Chicago Quantum, US Advanced Computing Infrastructure Inc

We promise there was no smoke, no fire, and nobody got hurt. We had to push the limit from the 60 we ran in our article to 72. We thought there was room on the qubits through ad-hoc observation for 20% more stocks when we published our last article here.

Why try 72? We know this will push our classical solvers a little harder, but should still work quickly and accurately. On August 21, 2020, we attempted to run 72 stocks through our classical and quantum methods. It failed to embed on the D-Wave quantum annealer. Classically, we met with mixed success. In short, we must make progress to successfully execute 72 assets.

The error message we received was “no embedding found.”

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No embedding found — error message 


Let’s walk through the full lifecycle of the analysis, from start to finish.

Alex Khan picked 72 story stocks and active stocks that have a large following, high market capitalization, and many of them have news and speculation interest. We found that three of the stocks had negative BETA (they go down when the market goes up), so we replaced them with positive BETA stocks. The 72 final stocks have all been continuously trading for 253 days.

The hilbert space, or number of stock portfolios to evaluate, is 4.722 * 10²¹. This is 4,096 times larger than the 60 stock analysis. So, 72 stocks is a significant increase in the complexity of the problem we are trying to solve.

We download the data, we load the counters, we calculate the market indices (risk free rate we use is 1%, but the calculated value is 0.90%, and market return is 18.23%). We check the BETA values and see a wide spread (0.298, 1.81). We calculate the ‘all-in’ 72 asset portfolio values. The expected return is 20.10%, and the expected standard deviation is 2.32%, based on the Capital Asset Pricing Model. This assumes the variance of the portfolio carries forward from the past 12 months, and the expected return is calculated using the weighted average of the BETA terms against the market index.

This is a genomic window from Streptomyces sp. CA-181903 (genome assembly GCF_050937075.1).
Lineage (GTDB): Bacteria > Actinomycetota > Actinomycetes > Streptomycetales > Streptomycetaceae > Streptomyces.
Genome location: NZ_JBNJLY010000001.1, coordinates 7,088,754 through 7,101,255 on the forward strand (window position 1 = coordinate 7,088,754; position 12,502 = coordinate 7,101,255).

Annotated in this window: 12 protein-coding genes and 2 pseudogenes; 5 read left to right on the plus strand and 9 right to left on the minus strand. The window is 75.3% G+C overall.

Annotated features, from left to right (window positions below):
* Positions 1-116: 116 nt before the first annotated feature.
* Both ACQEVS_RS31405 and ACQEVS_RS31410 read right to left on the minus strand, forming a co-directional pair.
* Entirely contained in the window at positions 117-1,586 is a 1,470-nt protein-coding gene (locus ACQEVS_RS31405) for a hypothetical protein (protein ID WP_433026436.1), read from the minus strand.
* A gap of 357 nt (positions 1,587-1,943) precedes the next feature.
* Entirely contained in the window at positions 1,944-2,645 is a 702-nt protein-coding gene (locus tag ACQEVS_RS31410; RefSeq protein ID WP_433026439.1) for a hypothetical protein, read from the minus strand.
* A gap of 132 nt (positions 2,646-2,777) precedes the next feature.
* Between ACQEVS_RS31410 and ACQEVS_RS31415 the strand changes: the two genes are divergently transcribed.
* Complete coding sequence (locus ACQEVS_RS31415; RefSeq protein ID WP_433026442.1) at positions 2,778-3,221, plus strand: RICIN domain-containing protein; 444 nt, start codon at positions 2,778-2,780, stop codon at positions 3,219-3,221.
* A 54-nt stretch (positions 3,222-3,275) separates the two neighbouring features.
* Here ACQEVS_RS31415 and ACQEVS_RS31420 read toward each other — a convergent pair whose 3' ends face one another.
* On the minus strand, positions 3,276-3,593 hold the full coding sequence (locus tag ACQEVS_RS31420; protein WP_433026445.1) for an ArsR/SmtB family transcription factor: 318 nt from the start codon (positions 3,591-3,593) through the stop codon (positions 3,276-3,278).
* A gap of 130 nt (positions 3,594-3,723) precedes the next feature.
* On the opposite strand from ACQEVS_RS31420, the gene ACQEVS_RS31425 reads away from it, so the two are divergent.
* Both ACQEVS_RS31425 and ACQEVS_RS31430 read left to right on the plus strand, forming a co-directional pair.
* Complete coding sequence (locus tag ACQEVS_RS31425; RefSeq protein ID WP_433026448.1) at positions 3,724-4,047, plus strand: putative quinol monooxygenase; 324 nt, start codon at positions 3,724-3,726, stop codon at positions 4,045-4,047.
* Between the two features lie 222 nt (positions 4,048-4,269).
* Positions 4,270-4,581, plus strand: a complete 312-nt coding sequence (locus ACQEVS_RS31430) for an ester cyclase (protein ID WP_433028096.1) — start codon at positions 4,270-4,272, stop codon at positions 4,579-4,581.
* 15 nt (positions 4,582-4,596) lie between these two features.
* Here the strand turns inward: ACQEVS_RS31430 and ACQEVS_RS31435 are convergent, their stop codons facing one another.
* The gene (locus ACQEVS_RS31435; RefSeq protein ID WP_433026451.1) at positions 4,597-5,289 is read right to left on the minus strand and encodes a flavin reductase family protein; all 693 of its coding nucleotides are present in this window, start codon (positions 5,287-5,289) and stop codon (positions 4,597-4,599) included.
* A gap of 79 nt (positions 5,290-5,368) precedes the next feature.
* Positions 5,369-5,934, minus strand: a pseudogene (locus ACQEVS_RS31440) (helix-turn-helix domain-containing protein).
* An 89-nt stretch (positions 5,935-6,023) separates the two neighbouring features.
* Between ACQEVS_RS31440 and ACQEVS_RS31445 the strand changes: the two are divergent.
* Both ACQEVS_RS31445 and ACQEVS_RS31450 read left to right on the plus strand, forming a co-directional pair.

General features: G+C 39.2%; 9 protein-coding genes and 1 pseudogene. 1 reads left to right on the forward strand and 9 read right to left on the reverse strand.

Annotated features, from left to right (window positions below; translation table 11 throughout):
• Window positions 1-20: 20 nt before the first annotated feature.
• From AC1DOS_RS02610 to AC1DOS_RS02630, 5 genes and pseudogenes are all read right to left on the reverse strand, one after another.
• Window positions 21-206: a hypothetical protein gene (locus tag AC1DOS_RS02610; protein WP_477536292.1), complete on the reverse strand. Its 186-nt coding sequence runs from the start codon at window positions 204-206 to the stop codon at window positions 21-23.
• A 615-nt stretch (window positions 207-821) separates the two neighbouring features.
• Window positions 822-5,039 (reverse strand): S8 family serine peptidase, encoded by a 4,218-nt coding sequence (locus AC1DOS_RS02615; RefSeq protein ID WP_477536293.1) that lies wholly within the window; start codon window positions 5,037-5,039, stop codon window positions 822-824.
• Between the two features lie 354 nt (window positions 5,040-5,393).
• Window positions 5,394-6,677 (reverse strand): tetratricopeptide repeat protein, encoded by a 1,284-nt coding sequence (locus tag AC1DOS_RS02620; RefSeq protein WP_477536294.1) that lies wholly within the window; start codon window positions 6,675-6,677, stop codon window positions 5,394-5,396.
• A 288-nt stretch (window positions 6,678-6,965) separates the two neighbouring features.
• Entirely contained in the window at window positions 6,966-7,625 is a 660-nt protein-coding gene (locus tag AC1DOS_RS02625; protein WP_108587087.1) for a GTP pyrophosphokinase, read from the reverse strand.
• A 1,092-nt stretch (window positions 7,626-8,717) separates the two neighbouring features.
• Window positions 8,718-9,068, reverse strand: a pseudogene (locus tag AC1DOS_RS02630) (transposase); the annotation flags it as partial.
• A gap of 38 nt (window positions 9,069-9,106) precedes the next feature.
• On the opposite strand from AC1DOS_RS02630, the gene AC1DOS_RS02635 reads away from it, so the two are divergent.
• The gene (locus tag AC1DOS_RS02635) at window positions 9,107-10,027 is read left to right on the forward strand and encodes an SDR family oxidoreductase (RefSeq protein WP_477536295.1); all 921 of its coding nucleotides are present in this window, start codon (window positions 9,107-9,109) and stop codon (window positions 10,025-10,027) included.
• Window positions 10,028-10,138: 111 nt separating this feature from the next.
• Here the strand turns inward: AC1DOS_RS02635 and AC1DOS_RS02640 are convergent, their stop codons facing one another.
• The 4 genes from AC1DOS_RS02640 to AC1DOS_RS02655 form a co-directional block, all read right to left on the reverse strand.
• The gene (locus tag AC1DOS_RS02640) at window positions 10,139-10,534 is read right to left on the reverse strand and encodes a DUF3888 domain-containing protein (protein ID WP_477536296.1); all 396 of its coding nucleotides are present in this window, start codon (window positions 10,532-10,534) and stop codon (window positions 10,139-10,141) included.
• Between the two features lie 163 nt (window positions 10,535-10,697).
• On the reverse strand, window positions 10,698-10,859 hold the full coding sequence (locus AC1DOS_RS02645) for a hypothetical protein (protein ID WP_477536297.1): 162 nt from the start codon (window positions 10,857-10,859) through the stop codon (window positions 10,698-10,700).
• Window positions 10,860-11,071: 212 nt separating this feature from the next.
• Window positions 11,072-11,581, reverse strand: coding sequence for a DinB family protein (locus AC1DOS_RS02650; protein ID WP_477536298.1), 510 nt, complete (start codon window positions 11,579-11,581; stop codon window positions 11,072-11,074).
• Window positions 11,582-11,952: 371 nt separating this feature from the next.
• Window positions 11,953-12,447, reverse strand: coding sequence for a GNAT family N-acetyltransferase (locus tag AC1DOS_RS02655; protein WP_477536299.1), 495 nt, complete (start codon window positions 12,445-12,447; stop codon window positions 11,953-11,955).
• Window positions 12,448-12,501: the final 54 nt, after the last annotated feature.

The ‘plumbing’ or mechanical aspects of our algorithms execute well for 72 assets, as they did for 60 assets.

When we run the Monte Carlo analysis, we see the smallest portfolio sizes (1,4) have the best outcomes. In the chart below, we see the first truly random Monte Carlo analysis (the first 200,000 samples) give us a broad range around -0.01. Then we hit the fat-tailed Monte Carlo analysis which is sequential based on portfolio size. It shows the best and worst portfolios (lowest and highest scores), and the largest spread, at the smallest portfolios. In other words, the CQNS score predicts that investors will have best and worst options if they hold just a few stocks.

T0he best answer found is one asset, with a CQNS value of -0.036064, followed by a 2-asset answer, then a set of (2,4) asset answers. We will stay with this ‘ideal’ solution for this run, but likely will adjust our model to select 2+ asset solutions. In our mind, one asset is not a portfolio.

The range of the CQNS scores shrinks as the portfolios get larger. In other words, if you are going to hold many stocks (say 36+ out of 60 stocks, you will average out to the middle of the random range.

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CQNS Score vs. Portfolio Sequence


It is important to note the Sharpe Ratio has a different shape, and method of finding attractive, efficient portfolios. As seen below, the Sharpe Ratio ranges from (8,9) for the set of random samples. Then, for the smallest portfolio the Sharpe Ratio does not find attractive portfolios. If we eyeball the chart below, we see the best portfolios come in between 200k and 300k, which is around portfolio sizes (10,30). There are no best answers in small portfolios.

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We then write out the counters and run our genetic algorithm seeded with random samples. It completes in 52 seconds, and does find the same ‘ideal’ solution.